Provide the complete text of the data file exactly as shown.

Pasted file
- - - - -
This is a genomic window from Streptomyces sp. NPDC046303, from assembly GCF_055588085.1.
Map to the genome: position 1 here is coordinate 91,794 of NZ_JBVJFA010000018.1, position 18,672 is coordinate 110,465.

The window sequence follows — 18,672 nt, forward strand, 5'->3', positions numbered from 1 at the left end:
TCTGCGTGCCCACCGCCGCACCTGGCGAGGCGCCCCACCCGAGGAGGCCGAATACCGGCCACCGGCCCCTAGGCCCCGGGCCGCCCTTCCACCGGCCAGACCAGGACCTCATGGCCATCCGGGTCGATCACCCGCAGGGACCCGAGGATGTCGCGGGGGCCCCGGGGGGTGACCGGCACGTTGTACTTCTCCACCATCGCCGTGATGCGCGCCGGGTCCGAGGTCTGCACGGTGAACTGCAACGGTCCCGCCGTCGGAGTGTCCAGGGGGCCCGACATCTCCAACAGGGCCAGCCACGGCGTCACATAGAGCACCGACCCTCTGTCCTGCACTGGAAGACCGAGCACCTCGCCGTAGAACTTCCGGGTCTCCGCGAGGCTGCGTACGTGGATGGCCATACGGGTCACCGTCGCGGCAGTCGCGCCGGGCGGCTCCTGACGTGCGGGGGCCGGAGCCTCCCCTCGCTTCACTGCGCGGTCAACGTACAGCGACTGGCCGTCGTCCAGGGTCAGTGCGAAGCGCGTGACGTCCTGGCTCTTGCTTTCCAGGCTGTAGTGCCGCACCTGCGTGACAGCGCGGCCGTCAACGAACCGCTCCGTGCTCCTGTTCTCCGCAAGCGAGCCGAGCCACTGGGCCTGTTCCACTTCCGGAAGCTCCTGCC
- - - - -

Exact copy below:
This is a genomic window from Streptomyces sp. NPDC046303, from assembly GCF_055588085.1.
Map to the genome: position 1 here is coordinate 91,794 of NZ_JBVJFA010000018.1, position 18,672 is coordinate 110,465.

The window sequence follows — 18,672 nt, forward strand, 5'->3', positions numbered from 1 at the left end:
TCTGCGTGCCCACCGCCGCACCTGGCGAGGCGCCCCACCCGAGGAGGCCGAATACCGGCCACCGGCCCCTAGGCCCCGGGCCGCCCTTCCACCGGCCAGACCAGGACCTCATGGCCATCCGGGTCGATCACCCGCAGGGACCCGAGGATGTCGCGGGGGCCCCGGGGGGTGACCGGCACGTTGTACTTCTCCACCATCGCCGTGATGCGCGCCGGGTCCGAGGTCTGCACGGTGAACTGCAACGGTCCCGCCGTCGGAGTGTCCAGGGGGCCCGACATCTCCAACAGGGCCAGCCACGGCGTCACATAGAGCACCGACCCTCTGTCCTGCACTGGAAGACCGAGCACCTCGCCGTAGAACTTCCGGGTCTCCGCGAGGCTGCGTACGTGGATGGCCATACGGGTCACCGTCGCGGCAGTCGCGCCGGGCGGCTCCTGACGTGCGGGGGCCGGAGCCTCCCCTCGCTTCACTGCGCGGTCAACGTACAGCGACTGGCCGTCGTCCAGGGTCAGTGCGAAGCGCGTGACGTCCTGGCTCTTGCTTTCCAGGCTGTAGTGCCGCACCTGCGTGACAGCGCGGCCGTCAACGAACCGCTCCGTGCTCCTGTTCTCCGCAAGCGAGCCGAGCCACTGGGCCTGTTCCACTTCCGGAAGCTCCTGCC